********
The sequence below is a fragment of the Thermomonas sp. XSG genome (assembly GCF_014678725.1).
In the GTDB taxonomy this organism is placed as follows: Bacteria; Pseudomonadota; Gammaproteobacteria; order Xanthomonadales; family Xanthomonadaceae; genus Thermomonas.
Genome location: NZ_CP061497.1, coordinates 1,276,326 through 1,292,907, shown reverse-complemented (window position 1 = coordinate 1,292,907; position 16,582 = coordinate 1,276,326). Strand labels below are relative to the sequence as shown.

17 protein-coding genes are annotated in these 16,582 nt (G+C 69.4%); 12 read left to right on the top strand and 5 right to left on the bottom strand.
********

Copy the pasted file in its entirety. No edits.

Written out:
The sequence below is a fragment of the Thermomonas sp. XSG genome (assembly GCF_014678725.1).
In the GTDB taxonomy this organism is placed as follows: Bacteria; Pseudomonadota; Gammaproteobacteria; order Xanthomonadales; family Xanthomonadaceae; genus Thermomonas.
Genome location: NZ_CP061497.1, coordinates 1,276,326 through 1,292,907, shown reverse-complemented (window position 1 = coordinate 1,292,907; position 16,582 = coordinate 1,276,326). Strand labels below are relative to the sequence as shown.

17 protein-coding genes are annotated in these 16,582 nt (G+C 69.4%); 12 read left to right on the top strand and 5 right to left on the bottom strand.